The presidential advisory committee has published its report on land expropriation without compensation.
The report makes allowances for the:
- provision for the establishment of an integrated planning system’ which will be responsible for the planning and coordination of the land expropriation process
- speedy distribution of land that is already owned by the government
- speedy distribution of land that is “voluntary donated” from various sources such as churches, mining houses, and commercial farmers
The conditions for land expropriation without compensation include:
- Where land is occupied or used by a labour tenant;
- Where land is held for speculative purposes;
- Where land is state-owned or owned by a state-owned entity;
- Where the owner has abandoned the land;
- Where the market value of the land is equivalent to or less than the present value of direct state investment or subsidy in the acquisition and beneficial capital improvement of the land
- Hopelessly indebted land;
- Land obtained through criminal activity;
- Informal settlement areas;
- Inner-city buildings with absentee landlords;
- Land donations (as a form of EWC); and
- Farm equity schemes.
Once the bill has been finalised it will be gazetted and undergo a full public consultation process.
This means that the earliest that land expropriation can be introduced is mid-2020. However, it will likely take much longer as the bill will face intense scrutiny from the opposition parties and members of the public.
By Crecey Kuyedzwa for Fin24
Former white commercial farmers in Zimbabwe who had their land expropriated under the fast track land reform programme in the early 2000’s have accepted government’s offer of an interim payment of RTGS$53m (R238m at current exchange rates).
In 2000 Zimbabwe expropriated land from white commercial farmers without compensation and distributed it to landless black people and the connected elite, who now own multiple farms.
The country budgeted RTGS$53m in its 2019 national budget as compensation to the former farmers, and the offer has now been accepted by a union representing them. The compensation is for farm improvements.
Zimbabwe introduced a new currency called the RTGS$, or real-time gross settlement dollar, in February. One RTGS$ can buy R4.50, according to the Reserve Bank of Zimbabwe on Monday morning.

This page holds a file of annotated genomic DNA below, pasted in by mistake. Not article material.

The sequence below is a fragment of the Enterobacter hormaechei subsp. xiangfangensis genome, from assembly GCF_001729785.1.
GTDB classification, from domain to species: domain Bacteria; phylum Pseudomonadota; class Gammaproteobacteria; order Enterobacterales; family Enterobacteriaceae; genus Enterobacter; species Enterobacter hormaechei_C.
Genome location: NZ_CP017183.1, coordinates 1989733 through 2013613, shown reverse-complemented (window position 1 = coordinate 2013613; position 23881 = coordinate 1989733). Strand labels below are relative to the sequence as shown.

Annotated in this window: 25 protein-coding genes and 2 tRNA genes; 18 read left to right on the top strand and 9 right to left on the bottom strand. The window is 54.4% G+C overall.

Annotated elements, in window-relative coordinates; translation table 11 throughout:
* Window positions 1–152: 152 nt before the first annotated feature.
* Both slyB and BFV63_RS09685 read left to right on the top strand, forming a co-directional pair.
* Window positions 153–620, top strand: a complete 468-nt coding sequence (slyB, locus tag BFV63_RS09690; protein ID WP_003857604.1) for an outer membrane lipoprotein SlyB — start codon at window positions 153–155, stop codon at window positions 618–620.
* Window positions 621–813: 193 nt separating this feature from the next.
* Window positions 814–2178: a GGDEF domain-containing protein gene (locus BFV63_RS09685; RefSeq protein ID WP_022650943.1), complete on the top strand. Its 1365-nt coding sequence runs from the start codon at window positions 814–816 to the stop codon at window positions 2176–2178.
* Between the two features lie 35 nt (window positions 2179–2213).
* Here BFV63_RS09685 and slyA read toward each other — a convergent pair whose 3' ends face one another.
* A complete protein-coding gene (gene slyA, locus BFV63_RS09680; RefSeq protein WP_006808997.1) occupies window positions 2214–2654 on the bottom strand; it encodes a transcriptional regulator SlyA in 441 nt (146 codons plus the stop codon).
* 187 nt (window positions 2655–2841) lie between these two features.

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In a statement the Commercial Farmers Union said they had to accept the advanced interim payment as some farmers were in financial distress.
“As this is a limited fund, it is hoped that those who are not in financial distress do not take it up so as to maximise the effect on others not so fortunate.”
The total bill could run into billions and the Zimbabwean government is working with international financial institutions on how best to fund the compensation.
In its own statement on the issue, which was released over the weekend, the Zimbabwean government said by end of April 2019 the registration papers for beneficiary farmers would be complete and disbursements will commence.
Valuations for farm improvements are also expected to be completed by end of May 2019, reads the statement.
By Gaye Davis & Babalo Ndenze for EWN
South Africa’s taken the first step towards legislating for the expropriation of land without compensation, but there is a long road ahead before it becomes law.
Parliament’s constitutional review committee has adopted its final report, which recommends that Section 25 of the Constitution, the property clause, be amended to make expropriation without compensation explicit.
The report is expected to come before the National Assembly for debate and adoption in two weeks’ time.
Parliament is expected to debate and adopt the committee’s report at the end of November, but that’s just the start of a lengthy process to amend the Constitution, which could also face legal challenges along the way.
A parliamentary committee will then have to draft and process what will be the 18th Constitution Amendment Bill.
That’ll involve a fresh round of public participation and comment.
Given some parties’ and civil society organisations’ opposition to amending the Constitution, legal challenges could delay the process.
Parliament’s schedule also makes it unlikely the bill will be voted on before next year’s elections.
A final hurdle is that any constitutional amendment that affects the Bill of Rights requires a much bigger than a normal majority to pass.
Constitutional review committee co-chairperson Stan Maila said: “If you want to change anything in Chapter 2 (which deals with the Bill of Rights, and is where Section 25 appears), then you need a two-thirds majority vote in the National Assembly and six (of the nine) provinces (backing it) in the National Council of Provinces.”
At the same time, the ANC has made it absolutely clear that there’s no chance of a constitutional amendment before next year’s elections, as stated in the committee’s adopted report.
The EFF, which voted with the ANC, has also called on the amendment to be finalised before the end of the current term.
Committee member Vincent Smith said: “What is very clear is that there will be no voting on the actual constitutional amendment before elections, I hope that clarifies it. There will be no voting on it, it’s just not practically possible.”
The ANC has also dismissed opposition accusations that the party and EFF are using land expropriation as an electioneering ploy.
“Is this a sham for electioneering purposes? It’s not, because people who understand know that the process of actually amending the Constitution is not going to happen until after the elections,” Smith added.